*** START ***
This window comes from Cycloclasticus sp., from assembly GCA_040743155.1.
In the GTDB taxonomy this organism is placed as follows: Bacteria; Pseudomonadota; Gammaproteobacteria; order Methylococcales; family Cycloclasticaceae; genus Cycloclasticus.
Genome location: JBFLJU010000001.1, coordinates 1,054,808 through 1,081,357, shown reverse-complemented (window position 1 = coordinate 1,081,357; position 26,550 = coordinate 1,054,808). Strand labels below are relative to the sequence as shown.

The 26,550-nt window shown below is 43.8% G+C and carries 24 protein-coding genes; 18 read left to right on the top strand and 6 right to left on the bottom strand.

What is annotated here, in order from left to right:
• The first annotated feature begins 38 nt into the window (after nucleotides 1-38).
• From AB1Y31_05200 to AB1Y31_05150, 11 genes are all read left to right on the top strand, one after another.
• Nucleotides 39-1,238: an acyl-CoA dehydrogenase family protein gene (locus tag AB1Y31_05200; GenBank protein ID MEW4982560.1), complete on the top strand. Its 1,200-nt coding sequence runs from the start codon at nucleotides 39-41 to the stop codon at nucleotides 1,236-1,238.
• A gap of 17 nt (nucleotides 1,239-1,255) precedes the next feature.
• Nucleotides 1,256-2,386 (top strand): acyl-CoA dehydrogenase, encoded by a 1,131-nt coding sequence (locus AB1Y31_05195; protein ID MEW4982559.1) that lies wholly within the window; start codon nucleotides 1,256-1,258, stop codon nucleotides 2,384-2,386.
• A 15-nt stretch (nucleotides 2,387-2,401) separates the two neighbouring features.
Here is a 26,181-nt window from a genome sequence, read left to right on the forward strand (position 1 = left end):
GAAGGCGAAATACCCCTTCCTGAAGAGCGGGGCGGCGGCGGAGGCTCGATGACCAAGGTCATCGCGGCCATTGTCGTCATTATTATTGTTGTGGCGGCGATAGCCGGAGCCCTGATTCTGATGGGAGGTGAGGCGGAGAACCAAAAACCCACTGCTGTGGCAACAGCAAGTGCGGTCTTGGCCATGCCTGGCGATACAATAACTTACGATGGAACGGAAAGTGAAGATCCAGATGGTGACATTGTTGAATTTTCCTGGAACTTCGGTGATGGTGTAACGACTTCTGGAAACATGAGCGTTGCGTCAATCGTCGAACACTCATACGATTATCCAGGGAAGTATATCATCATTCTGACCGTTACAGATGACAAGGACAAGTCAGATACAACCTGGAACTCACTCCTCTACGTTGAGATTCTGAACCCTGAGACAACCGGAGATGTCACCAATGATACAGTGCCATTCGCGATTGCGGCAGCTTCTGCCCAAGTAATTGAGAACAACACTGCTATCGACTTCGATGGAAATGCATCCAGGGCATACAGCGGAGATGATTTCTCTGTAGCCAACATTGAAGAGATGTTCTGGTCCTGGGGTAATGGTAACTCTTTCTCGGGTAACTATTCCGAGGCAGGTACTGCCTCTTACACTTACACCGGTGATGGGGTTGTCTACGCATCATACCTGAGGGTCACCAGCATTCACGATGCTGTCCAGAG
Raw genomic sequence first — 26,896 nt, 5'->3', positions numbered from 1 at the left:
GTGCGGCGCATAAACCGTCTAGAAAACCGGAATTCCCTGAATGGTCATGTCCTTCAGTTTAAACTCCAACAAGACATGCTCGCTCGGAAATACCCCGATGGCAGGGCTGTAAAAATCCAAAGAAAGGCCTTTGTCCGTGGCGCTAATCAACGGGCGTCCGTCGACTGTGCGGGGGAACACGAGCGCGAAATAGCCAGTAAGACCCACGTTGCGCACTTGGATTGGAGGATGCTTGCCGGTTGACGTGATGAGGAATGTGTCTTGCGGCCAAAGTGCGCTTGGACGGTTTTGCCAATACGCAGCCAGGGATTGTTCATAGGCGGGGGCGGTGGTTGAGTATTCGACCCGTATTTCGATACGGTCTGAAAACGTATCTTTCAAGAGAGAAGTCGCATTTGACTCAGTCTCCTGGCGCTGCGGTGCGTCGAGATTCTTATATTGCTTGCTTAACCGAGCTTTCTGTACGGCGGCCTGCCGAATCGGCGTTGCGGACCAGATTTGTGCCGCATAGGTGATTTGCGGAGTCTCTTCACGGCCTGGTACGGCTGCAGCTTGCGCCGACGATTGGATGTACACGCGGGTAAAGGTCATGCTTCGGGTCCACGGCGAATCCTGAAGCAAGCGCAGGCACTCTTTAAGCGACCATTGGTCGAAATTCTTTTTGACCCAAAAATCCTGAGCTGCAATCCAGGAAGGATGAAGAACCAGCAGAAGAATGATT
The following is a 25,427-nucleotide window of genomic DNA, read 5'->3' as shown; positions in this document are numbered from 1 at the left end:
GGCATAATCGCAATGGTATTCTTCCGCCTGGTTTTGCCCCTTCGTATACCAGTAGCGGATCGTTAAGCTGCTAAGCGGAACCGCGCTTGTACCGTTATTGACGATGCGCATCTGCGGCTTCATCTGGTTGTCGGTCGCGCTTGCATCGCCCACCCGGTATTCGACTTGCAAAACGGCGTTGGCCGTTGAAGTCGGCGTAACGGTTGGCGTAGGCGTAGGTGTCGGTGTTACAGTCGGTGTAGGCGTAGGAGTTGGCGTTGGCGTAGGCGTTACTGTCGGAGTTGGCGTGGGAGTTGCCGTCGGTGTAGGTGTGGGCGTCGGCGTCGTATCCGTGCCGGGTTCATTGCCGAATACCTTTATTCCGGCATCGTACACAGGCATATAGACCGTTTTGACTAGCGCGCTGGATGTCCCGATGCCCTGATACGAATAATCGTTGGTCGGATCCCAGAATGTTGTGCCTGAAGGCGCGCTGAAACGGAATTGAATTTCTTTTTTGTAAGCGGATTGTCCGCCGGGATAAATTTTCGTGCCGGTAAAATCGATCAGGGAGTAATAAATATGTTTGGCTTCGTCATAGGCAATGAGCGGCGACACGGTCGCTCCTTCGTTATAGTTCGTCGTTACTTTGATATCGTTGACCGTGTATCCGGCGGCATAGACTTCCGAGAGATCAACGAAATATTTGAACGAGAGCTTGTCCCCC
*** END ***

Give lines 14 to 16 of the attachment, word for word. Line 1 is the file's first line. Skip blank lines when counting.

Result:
Raw genomic sequence first — 26,896 nt, 5'->3', positions numbered from 1 at the left:
GTGCGGCGCATAAACCGTCTAGAAAACCGGAATTCCCTGAATGGTCATGTCCTTCAGTTTAAACTCCAACAAGACATGCTCGCTCGGAAATACCCCGATGGCAGGGCTGTAAAAATCCAAAGAAAGGCCTTTGTCCGTGGCGCTAATCAACGGGCGTCCGTCGACTGTGCGGGGGAACACGAGCGCGAAATAGCCAGTAAGACCCACGTTGCGCACTTGGATTGGAGGATGCTTGCCGGTTGACGTGATGAGGAATGTGTCTTGCGGCCAAAGTGCGCTTGGACGGTTTTGCCAATACGCAGCCAGGGATTGTTCATAGGCGGGGGCGGTGGTTGAGTATTCGACCCGTATTTCGATACGGTCTGAAAACGTATCTTTCAAGAGAGAAGTCGCATTTGACTCAGTCTCCTGGCGCTGCGGTGCGTCGAGATTCTTATATTGCTTGCTTAACCGAGCTTTCTGTACGGCGGCCTGCCGAATCGGCGTTGCGGACCAGATTTGTGCCGCATAGGTGATTTGCGGAGTCTCTTCACGGCCTGGTACGGCTGCAGCTTGCGCCGACGATTGGATGTACACGCGGGTAAAGGTCATGCTTCGGGTCCACGGCGAATCCTGAAGCAAGCGCAGGCACTCTTTAAGCGACCATTGGTCGAAATTCTTTTTGACCCAAAAATCCTGAGCTGCAATCCAGGAAGGATGAAGAACCAGCAGAAGAATGATT
The following is a 25,427-nucleotide window of genomic DNA, read 5'->3' as shown; positions in this document are numbered from 1 at the left end: